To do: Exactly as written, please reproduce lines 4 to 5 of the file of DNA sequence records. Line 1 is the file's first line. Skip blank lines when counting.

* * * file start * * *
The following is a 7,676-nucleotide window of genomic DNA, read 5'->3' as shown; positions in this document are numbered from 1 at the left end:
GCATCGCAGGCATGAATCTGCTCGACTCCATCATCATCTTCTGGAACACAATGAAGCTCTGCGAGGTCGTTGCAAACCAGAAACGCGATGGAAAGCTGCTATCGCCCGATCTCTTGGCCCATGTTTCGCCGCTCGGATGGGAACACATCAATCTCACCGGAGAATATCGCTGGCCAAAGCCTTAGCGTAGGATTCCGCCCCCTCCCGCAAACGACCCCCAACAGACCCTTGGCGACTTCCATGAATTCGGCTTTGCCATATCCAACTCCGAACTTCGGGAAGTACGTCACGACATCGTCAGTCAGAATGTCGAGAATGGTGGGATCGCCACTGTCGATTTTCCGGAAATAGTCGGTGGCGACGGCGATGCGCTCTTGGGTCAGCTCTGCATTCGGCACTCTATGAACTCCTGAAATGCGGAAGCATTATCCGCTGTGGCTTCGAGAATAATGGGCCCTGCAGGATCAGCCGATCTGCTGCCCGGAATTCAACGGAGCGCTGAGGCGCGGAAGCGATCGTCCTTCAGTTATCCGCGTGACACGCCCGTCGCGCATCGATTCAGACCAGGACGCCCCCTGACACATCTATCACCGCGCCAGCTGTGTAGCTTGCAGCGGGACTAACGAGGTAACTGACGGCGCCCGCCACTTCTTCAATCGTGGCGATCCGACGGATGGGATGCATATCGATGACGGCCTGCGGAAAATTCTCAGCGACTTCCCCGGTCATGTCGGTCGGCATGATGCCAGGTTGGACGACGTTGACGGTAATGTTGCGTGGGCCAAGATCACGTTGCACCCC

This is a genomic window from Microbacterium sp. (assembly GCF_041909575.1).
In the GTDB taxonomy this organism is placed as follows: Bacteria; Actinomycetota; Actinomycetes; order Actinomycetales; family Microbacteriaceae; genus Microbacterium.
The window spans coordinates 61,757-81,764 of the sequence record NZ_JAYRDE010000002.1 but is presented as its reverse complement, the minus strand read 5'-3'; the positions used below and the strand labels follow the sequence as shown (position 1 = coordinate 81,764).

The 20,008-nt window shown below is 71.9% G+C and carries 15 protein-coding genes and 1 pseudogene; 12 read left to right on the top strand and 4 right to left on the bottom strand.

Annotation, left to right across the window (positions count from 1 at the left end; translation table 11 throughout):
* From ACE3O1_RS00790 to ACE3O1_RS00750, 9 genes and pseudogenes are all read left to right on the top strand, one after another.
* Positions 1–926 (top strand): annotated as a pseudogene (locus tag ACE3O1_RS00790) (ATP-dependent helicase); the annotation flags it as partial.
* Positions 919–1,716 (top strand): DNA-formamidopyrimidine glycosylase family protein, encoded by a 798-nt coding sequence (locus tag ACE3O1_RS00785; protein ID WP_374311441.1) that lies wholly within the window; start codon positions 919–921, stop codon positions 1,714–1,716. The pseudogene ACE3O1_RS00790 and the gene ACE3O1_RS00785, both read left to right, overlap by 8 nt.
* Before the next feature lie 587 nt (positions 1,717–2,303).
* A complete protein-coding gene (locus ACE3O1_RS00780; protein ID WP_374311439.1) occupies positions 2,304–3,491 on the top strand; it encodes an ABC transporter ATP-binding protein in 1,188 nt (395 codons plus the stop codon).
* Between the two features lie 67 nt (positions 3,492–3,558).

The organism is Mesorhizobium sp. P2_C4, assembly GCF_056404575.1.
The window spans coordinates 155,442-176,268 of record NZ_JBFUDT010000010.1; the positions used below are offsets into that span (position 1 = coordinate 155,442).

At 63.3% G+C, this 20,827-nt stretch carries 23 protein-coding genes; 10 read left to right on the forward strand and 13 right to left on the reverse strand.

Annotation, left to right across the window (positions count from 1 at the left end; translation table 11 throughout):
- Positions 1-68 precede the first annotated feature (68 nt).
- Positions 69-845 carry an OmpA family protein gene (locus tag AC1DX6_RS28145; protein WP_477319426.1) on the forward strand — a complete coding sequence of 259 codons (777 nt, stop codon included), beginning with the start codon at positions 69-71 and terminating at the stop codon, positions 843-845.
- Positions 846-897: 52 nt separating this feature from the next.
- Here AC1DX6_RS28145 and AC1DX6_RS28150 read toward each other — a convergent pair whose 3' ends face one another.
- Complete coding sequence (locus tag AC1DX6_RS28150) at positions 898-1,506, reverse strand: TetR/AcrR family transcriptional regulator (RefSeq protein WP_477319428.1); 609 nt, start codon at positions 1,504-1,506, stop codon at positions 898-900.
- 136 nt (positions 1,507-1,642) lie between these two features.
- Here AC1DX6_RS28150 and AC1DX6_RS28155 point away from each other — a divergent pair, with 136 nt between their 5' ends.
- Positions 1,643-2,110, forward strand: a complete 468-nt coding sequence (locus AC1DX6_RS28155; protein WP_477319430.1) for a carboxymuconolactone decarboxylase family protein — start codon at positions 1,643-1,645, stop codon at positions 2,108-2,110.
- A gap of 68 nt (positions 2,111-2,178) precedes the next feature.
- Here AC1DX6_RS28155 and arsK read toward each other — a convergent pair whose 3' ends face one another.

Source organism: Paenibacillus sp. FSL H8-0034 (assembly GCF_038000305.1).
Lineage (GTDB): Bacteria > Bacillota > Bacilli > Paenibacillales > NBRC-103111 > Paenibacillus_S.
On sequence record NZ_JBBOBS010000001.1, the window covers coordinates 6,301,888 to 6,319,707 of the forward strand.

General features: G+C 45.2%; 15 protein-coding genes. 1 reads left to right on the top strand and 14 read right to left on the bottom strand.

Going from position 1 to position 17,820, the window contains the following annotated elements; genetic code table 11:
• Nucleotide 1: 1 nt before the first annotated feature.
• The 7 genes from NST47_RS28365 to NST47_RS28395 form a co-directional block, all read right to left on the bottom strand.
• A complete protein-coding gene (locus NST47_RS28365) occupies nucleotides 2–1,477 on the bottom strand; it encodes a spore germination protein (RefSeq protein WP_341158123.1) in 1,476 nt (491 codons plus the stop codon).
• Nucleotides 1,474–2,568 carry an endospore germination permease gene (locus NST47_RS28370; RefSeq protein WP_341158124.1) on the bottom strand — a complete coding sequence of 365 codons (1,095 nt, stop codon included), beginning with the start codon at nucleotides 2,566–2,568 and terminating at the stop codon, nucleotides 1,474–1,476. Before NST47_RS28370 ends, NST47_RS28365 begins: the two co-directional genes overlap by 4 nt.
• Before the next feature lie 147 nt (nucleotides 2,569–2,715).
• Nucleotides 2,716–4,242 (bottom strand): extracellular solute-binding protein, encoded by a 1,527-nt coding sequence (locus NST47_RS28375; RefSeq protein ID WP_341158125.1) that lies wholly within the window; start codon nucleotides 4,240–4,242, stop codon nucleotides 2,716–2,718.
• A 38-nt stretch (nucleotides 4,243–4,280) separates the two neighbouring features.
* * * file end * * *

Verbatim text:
In the GTDB taxonomy this organism is placed as follows: Bacteria; Actinomycetota; Actinomycetes; order Actinomycetales; family Microbacteriaceae; genus Microbacterium.
The window spans coordinates 61,757-81,764 of the sequence record NZ_JAYRDE010000002.1 but is presented as its reverse complement, the minus strand read 5'-3'; the positions used below and the strand labels follow the sequence as shown (position 1 = coordinate 81,764).